Upon discovering André Foisy’s double life as both a member of the experimental noise metal band Locrian and as a yoga instructor who encourages his students to find inner peace and tranquility through heavy metal, I was inspired to listen to his band’s new album, Infinite Dissolution, through a unique process: meditation. A nontraditional research method, certainly, but considering 2013’s Return to Annihilation, it seemed fitting for an immense and textured album worthy of heavy contemplation.
Looking into the photo of sculptor David Altmejd’s The Eye on Infinite Dissolution’s cover is like peering into the world of the album: as mesmerizing as it is disorientating. Inspired in their songwriting by author Elizabeth Kolbert’s The Sixth Extinction, Locrian invites the listener not only to imagine a world in which humans have become extinct, but to explore every inch of it. A wide array of sonic fragments are scattered throughout that soundscape, some with their shattered hearts still pounding, and some laboriously taking their final breaths. On “KXL I”, a powerfully startling drumbeat runs through rural ambience. A clear guitar reverberates off of bit-crushed synth saws and diminishing percussion, all of which eventually disintegrates into just barely melodic static and noise.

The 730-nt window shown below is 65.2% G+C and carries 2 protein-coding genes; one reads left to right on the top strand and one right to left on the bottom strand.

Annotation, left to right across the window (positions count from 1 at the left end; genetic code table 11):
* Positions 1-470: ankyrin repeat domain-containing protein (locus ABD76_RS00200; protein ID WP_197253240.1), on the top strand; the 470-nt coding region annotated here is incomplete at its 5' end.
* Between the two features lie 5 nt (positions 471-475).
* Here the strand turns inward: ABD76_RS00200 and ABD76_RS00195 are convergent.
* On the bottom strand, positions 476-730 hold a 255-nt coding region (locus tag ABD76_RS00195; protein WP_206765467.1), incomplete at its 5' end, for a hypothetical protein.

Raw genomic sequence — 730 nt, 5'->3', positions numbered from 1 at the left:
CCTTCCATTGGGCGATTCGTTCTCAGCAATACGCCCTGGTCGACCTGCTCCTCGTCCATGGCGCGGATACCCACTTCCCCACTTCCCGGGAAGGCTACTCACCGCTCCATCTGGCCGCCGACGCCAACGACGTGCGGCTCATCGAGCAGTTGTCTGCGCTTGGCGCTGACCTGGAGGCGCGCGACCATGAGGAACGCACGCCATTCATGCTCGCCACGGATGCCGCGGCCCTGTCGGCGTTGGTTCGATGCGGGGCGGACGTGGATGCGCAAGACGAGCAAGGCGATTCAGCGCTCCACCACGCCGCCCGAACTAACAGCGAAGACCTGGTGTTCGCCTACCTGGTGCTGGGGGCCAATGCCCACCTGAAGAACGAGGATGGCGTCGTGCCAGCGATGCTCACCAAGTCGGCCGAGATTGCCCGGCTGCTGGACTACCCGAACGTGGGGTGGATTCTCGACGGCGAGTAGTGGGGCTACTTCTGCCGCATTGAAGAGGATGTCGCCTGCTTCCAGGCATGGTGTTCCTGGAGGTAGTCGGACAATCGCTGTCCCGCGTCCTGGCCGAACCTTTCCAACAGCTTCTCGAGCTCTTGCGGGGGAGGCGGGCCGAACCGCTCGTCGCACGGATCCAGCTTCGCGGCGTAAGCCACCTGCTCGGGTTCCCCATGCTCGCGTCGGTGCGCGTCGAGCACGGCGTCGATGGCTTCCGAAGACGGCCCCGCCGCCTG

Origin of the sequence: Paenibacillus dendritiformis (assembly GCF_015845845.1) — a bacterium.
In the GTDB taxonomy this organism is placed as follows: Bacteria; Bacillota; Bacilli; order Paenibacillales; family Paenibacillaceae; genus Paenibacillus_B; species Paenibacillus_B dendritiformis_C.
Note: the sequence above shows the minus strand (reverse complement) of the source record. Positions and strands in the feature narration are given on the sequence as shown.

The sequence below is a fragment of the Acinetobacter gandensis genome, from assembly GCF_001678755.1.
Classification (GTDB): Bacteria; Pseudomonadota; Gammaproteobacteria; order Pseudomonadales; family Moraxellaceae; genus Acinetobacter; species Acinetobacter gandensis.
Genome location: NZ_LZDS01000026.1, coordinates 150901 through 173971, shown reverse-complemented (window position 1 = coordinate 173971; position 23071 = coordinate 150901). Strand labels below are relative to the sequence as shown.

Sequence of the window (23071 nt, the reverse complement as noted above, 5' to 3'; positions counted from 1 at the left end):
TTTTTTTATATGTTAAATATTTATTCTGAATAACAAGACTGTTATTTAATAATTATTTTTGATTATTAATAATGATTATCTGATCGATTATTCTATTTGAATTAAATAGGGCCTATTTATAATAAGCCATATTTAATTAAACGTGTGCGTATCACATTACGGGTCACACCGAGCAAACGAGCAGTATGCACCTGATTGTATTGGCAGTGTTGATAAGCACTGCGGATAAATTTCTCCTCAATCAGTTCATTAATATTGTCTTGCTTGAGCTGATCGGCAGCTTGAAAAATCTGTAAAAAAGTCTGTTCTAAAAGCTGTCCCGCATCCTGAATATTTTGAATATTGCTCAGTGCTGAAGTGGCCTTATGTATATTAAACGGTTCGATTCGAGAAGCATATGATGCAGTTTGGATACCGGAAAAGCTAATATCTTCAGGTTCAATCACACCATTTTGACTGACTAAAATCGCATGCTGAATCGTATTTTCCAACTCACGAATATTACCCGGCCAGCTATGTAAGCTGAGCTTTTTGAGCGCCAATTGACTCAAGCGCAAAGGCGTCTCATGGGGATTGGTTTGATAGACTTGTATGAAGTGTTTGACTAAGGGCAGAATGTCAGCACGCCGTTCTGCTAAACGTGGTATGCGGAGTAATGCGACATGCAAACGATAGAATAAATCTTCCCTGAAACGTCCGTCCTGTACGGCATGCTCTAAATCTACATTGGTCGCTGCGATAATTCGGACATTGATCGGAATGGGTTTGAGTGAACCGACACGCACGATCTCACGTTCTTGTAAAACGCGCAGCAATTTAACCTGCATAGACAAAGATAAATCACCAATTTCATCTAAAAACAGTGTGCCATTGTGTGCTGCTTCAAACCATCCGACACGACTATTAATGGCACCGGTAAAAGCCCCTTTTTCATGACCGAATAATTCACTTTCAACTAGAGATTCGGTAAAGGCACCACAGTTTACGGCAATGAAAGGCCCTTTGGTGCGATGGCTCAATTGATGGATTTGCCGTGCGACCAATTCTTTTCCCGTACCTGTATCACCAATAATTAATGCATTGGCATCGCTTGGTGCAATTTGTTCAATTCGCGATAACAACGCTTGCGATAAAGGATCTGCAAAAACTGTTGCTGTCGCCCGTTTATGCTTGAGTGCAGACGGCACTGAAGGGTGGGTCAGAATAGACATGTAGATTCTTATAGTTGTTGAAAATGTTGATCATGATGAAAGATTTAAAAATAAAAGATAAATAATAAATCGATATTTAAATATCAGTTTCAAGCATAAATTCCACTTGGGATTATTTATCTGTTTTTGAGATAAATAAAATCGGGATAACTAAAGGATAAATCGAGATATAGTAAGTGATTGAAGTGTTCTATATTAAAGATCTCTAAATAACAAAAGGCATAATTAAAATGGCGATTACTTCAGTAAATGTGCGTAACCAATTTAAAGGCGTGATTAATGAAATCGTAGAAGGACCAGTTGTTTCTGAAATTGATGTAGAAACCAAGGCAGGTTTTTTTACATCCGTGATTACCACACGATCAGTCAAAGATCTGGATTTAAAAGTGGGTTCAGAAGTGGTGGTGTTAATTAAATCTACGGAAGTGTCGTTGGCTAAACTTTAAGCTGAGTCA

Meditating on Infinite Dissolution not only served to identify the fragments presented, but also to find my place within them. Entering into this sort of frightful, new, and lonely terrain, there arises this small sense of comfort that though you journey through the pieces left hanging by humankind, it’s not your purpose to put them all back together again. In fact, there is great solace in exploring this new home, with every journey a new discovery and a new peace to be found.
Essential Tracks: “Dark Shales”, “The Great Dying”, and “KXL III”